WEDNESDAY, May 20, 2020 (HealthDay News) — Patients with COVID-19 with a body mass index (BMI) >30 kg/m² have increased odds of developing pulmonary embolism (PE), according to a research letter published online May 14 in Radiology.

Neo Poyiadi, M.D., from the Henry Ford Health System in Detroit, and colleagues assessed the clinical characteristics of COVID-19 patients who developed PE in a retrospective analysis involving 328 COVID-19 patients who underwent pulmonary computed tomography (CT) angiography.

The researchers found that 22 percent of the patients had PE. Patients with a BMI >30 kg/m² were observed more often in the PE versus the non-PE group (58 versus 44 percent). Compared with the non-PE cohort, fewer patients with PE were on statin therapy prior to admission (27 versus 46 percent). In a multivariate model, patients taking statin therapy prior to admission had significantly reduced odds of developing PE (adjusted odds ratio, 0.4), while those with a BMI >30 kg/m² had an adjusted odds ratio of 2.7. The odds ratio was 4.8 for PE with a 6 µg/mL increase in D-dimer. The area under the receiver operating characteristic curve (AUC) was 0.86 for the multivariable model. A D-dimer of 3.11 µg/mL had sensitivity and specificity of 78 and 81 percent, respectively, for development of PE (AUC, 0.85).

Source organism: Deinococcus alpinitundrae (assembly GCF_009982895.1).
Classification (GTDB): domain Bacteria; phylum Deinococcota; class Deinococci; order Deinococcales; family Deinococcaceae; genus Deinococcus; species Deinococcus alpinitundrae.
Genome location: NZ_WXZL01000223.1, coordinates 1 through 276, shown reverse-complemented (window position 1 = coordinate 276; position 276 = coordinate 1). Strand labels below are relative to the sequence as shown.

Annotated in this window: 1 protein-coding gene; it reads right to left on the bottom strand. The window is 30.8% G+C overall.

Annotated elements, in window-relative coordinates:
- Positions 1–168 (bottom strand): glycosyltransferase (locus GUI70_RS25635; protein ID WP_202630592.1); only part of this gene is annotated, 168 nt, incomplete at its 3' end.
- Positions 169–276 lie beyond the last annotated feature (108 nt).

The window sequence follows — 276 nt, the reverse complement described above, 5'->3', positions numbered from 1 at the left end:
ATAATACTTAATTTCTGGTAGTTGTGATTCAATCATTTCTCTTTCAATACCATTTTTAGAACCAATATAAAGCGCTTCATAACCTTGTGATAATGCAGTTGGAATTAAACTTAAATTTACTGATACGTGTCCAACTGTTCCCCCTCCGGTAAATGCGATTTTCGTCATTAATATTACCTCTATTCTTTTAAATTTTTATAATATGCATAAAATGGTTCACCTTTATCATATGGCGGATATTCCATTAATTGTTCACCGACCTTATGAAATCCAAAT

“Our study, in conjunction with recent and future studies, may prompt early evaluation with pulmonary CT angiography in COVID-19 patients who are at increased risk for developing pulmonary embolism based on demographic, clinical, and laboratory variables,” the authors write.

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